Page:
Many hear about "automation" from their engineering teams, blogs like this, and other sources on the Internet, touting it as a "best practice" in software creation and management. While we could talk all day about how automation is a great thing from a technical perspective, today we will briefly cover why automation matters from an executive level.
Read on to learn how to truly move the needle and measurably increase your profit margins simply by refocusing a portion of your IT team's time to investing in automation.
What is Automation?
Automation ... is the use of various control systems for operating equipment ... with minimal or reduced human intervention.
Software system automation benefits from being software defined. This means that businesses can benefit from automation in software without capital expenditure on physical goods (as in manufacturing or other industries).
Software automation is simply more software that reduces the amount of time your engineers, testers, and operations specialists spend performing repetitive or human error-prone tasks. A business can automate: building of software, deployment of software, integrity testing, quality assurance processes, communications processes, project management processes, server capacity management, and much more.
Spend Once, Ongoing Benefits
In any IT organization, one of the largest expenses stems from wages. If your business is software-oriented, IT wages may be your largest expense in the whole business! The larger the proportion of your business' expenses that stem from IT wages, the more important it is to be able to do more with less.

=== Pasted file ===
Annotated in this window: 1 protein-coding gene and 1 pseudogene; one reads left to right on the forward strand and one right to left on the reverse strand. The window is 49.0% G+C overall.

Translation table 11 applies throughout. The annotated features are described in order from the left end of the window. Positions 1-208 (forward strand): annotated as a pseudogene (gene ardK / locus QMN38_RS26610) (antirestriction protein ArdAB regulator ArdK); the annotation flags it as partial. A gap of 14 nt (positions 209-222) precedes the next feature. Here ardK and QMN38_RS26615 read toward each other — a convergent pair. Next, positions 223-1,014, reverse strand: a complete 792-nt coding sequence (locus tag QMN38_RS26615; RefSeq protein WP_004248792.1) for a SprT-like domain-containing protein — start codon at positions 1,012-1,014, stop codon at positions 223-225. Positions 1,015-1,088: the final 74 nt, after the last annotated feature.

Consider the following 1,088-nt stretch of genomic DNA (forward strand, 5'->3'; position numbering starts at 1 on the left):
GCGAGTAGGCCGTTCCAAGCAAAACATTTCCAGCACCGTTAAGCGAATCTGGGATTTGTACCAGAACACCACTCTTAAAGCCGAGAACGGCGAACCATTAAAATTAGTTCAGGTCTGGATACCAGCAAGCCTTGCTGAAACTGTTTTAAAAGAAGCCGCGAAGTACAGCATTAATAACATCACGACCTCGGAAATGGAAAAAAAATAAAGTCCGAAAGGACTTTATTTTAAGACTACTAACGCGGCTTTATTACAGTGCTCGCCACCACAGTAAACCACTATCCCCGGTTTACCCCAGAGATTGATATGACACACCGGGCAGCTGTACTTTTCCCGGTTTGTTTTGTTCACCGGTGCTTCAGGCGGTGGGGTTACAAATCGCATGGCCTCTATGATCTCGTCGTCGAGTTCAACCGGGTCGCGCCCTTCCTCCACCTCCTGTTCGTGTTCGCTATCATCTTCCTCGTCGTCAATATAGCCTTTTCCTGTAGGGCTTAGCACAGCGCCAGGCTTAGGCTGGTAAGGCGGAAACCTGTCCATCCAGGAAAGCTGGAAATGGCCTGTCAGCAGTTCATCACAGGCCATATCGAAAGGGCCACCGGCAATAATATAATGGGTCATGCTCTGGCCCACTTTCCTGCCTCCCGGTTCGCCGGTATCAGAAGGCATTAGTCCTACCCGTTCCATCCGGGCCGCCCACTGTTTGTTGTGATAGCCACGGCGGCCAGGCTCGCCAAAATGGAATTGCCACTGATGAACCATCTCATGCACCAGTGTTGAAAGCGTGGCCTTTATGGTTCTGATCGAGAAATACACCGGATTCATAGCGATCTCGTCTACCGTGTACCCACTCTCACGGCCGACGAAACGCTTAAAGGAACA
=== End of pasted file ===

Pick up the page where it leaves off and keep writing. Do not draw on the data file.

Automation is the most straightforward way to directly reduce costs. A business can make an upfront investment of time (and therefore money) in automation to reduce ongoing expenditures associated with operating the business. When Tuple evaluates automation of something, we typically view it as a capital investment because it is spend-once, ongoing-leverage.
Show Me the Money
We can value automation similarly to normal expenditures.
PresentValue = (AnnualSavings / CostOfCapital) - PresentSpend
Let's run through some examples Tuple has seen in real practice.
Automate Build+Deploy for a SaaS Startup
Each IT organization spends a different proportion of time building and deploying changes to their offerings. This time is not value-added time: marketing, sales, and customers do not benefit from engineering or operations time spent on build+deploy.
Tuple helped a startup automate a particularly expensive build+deploy process to reduce their headcount in IT by 50% and save $700K/year by the CTO's own estimation.
The business needed to deploy changes for their enterprise clients multiple times per week. They had 7 people on the operation team to manually perform these tasks multiple times per day and ensure nothing went wrong. The business was spending around $700k/year on this team.
Tuple approached the CTO of the business to explain that we could completely eliminate all manual steps in this global deployment process, instead designing logic to allow machines to perform the steps totally unsupervised at the push of a button.
The business spent about $150k with Tuple building out such a system. The project took about three months.
By building out the systems to build+deploy software changes automatically, Tuple was able to provide a system to the business so that software engineers and testers could simply push one button in a web interface to begin an automated process. The build+deploys went from taking hours of skilled labor to seconds, and the machines executed the steps in under 5 minutes.
The business saw positive ROI from the expenditure within 3 months, and the 12 month ROI was over 350%! For a business with a cost of capital of 7%, a simple estimate of the value of this project, viewing it as a simple perpetuity of discovered savings cash flow:
PresentValue = (700k / 0.07) - 150k = 10,000k - 150k = $9,850,000